The movement of last year commenced during a fortnight of special meetings, conducted by members of our own congregation along with myself. With the aid of kind friends we were able to continue nightly meetings for nine successive weeks in the school adjoining the church, and afterwards for eleven weeks at two outlying villages. As the immediate result, besides the quickening of Christian people, I had the opportunity of speaking to upwards of 300 persons in concern about their souls. A considerable number of them, we suspected at the time, were merely under the influence of a temporary excitement, or the delusion that somehow they might be saved in a cheap and easy way, without being willing to part with their sins. Of course it was no surprise to find these falling away after a time. But a large proportion of the whole did profess to accept the Saviour. Not to speak of members, fifty professing converts were admitted at the following dispensation of the Lord's Supper; while twenty more had joined the communicants' class but left the district before admission, and a good many joined other congregations. It is a source of the deepest gratification for me to be able to say that the walk of most of those who really seemed to experience a change gives very satisfactory evidence of the reality of their conversion. Alas! indeed, already, with sorrow must be said, there have been failures not a few, and these naturally attract more attention than more
satisfactory cases. These failures may be chiefly attributed to three causes. Foremost in evil potency, perhaps, comes drink. Side by side with this, and generally the cause of it, are surrounding ungodly influences. So tremendous is the strain of temptation arising in this way on such as have not formed settled habits, and are unable to extricate themselves from associations previously formed, and take a decided stand against the pernicious customs of those with whom they are forced to mingle, that no one can. be surprised that some are overcome. On the other hand, the steadfastness of many who have been exposed to the full sweep of these evil influences has often filled me with wonder and led me to feel that nothing but the mighty grace of God could have achieved such a victory over the habits and associations of a past life and the power of present temptation. A third cause of failure has been the lack of constant Christian instruction and supervision. This has been particularly noticeable among the mining population at some distance from church. Many, who made a profession have been entangled in the tide of abounding iniquity around them. Much of the lasting effect of such movements depend on the extent to which the means the means of grace can be brought to bear upon those who have been awakened. It is too much to expect that all at once men should conquer their past, and start forth in a Christian life without spot or blemish, in which
they should remain steadfast in the midst of circumstances the most unfavourable.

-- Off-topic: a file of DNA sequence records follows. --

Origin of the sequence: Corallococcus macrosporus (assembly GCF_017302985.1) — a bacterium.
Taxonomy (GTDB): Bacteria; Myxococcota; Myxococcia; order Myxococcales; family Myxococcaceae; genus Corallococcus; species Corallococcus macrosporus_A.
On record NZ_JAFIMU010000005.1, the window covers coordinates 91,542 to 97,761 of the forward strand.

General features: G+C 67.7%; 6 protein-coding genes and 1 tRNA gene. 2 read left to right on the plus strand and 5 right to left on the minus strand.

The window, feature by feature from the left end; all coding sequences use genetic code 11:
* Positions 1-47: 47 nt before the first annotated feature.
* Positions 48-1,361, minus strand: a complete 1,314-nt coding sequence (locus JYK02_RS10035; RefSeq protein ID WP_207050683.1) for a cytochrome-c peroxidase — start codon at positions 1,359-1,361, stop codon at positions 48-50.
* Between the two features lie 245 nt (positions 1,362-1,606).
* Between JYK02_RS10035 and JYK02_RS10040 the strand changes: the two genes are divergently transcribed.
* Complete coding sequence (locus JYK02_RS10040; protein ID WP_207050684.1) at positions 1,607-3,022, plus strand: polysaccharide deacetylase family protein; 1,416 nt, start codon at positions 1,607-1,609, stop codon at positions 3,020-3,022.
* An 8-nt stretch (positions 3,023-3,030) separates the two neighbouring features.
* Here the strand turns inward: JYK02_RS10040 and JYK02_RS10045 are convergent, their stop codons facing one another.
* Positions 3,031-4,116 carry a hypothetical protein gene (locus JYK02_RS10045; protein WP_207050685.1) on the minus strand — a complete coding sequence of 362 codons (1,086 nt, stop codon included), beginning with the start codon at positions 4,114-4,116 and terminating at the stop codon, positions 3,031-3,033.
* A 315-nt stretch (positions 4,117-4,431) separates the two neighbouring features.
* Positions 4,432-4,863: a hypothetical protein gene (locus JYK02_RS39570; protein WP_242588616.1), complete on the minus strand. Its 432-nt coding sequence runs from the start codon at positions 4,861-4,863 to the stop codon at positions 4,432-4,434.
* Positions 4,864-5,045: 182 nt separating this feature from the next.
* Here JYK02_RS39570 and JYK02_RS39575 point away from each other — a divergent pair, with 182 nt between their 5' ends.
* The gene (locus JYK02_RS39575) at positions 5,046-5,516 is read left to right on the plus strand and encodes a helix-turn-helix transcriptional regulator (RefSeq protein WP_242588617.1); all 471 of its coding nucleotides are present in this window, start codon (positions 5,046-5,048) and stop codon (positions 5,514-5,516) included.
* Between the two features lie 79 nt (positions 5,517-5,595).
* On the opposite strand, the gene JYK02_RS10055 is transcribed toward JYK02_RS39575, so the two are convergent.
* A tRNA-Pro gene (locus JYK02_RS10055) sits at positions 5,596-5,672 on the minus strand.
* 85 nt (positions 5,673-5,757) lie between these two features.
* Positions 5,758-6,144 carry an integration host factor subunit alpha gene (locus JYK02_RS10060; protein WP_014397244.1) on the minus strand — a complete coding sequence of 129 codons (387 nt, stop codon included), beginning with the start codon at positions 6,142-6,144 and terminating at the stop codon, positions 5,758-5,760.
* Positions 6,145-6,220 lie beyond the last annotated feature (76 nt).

I am thankful to say, that while there is, as we expected, a dark side, there is also one that is truly bright. We have lately had a fortnight of nightly meetings addressed chiefly by office bearers and members of the congregation, which we have been cheered to see an attendance not less than at this time last year, and composed largely of those who then professed Christ, and who still maintain an undiminished interest in spiritual things - and that when there were no extraneous speakers to attract. At our communion on the 17th, with more than an average attendance, fully every fourth face was that of a recent convert. On a very sober estimate, nearly one-third of those who sat at the Lord's table had professed Christ within the year. This fact, for which I can vouch, tells its own tale and affords reason for sanguine hopes of abiding results. Others might be mentioned which are not less suggestive. The attendance at church, for example, has been larger than ever before; and
very tangible evidence has been given in the increase of ordinary church door collections by a fourth, as compared with previous years. Perhaps to the minister, not the least satisfactory effect is the greatly increased heartiness and healthy tone which it has begotten in the congregation.
It has been my privilege to stand by the deathbeds of several who departed in a blessed hope, resting in simple faith on the Saviour whose grace had reached their hearts during the movement. One aged woman, just before she died, summoned up with an effort her expiring strength to tell of the night on which she had been drawn to the Saviour by some remarks on the lines:
"Just as I am, Thy love unknown
hath broken ever barrier down."
when the barrier of her heart had yielded to the constraining power of His love. And never to be forgotten was the testimony of a young man who died the same week. Over and over again he expressed his gratitude to God that the movement had occurred by which, humanly speaking, he had been brought to the Saviour, before he was laid down to die. He was particularly concerned for the salvation of young men.
"Times of Blessing," Feb 25th, 1875.